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2. Picrotoxin, a channel blocker of ionotropic GABA receptors

The first reported GABA receptor antagonist was picrotoxin, a convulsant plant product, a combination of the Greek words “picros” (bitter) and “toxicon” (poison). It is a 50:50 mixture of picrotoxinin (Figure 1) and picrotin with picrotoxinin being the more active component as a GABA receptor antagonist. Early reports showed that picrotoxin antagonized the action of GABA at invertebrate inhibitory synapses and that it reduced presynaptic inhibition in the spinal cord [14]. In 1968, Davidoff and Aprison showed that picrotoxin antagonized the inhibitory action of glycine on spinal neurones [15]. Curtis et al. [16] reported antagonist action against both glycine and GABA, but the results were inconsistent due to the lack of ionization using the microiontophoresis method of drug administration.

Figure 1.

GABAA receptor antagonists that are convulsants.

These technical difficulties were eventually overcome using recombinant receptors with bath application of picrotoxin showing it to be a mixed/noncompetitive GABAA receptor antagonist [17]. But picrotoxin was also shown to be an antagonist of other CYS-loop receptors, including glycine, GABAC, and 5-HT3 receptors [18]. Thus, the utility of picrotoxin (and also picrotoxinin) as an experimental tool is mitigated by its lack of selectivity for GABAA receptors. It also has no therapeutic potential owing to its potent convulsant effects.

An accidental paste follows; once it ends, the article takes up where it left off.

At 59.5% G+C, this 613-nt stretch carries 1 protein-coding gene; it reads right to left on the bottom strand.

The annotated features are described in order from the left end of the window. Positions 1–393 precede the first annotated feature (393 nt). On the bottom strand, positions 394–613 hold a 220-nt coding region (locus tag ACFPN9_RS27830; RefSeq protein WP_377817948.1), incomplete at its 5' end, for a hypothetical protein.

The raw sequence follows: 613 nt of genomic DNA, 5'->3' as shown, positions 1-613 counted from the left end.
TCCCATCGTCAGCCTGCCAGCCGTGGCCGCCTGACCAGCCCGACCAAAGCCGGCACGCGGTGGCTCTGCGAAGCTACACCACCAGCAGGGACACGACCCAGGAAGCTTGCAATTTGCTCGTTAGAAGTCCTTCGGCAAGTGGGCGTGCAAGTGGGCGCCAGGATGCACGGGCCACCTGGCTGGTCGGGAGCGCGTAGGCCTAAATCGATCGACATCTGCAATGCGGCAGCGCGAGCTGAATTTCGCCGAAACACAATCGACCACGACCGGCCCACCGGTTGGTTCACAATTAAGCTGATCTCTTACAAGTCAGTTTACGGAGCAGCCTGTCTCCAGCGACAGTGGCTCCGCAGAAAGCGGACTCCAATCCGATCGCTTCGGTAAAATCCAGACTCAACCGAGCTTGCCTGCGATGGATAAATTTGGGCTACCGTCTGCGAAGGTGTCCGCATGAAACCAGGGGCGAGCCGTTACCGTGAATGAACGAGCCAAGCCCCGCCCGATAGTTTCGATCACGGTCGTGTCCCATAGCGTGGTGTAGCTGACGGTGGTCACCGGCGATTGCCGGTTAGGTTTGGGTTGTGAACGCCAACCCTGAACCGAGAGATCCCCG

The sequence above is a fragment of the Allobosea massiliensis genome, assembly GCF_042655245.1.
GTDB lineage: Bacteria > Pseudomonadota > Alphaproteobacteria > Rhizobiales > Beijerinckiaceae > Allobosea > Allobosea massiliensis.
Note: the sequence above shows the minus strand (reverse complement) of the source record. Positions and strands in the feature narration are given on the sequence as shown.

Many terpenoids related to picrotoxinin are convulsants acting on ionotropic receptors for GABA and glycine [19]. Of particular interest is tutin that occurs in the berries and flowers of the indigenous New Zealand tutu plant, Coriaria arborea, and has been credited with convulsing a circus elephant that consumed the berries [20]. Toxic honey was also produced from bees that collected nectar from the flowers.

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3. Bicuculline, a competitive antagonist of GABAA receptors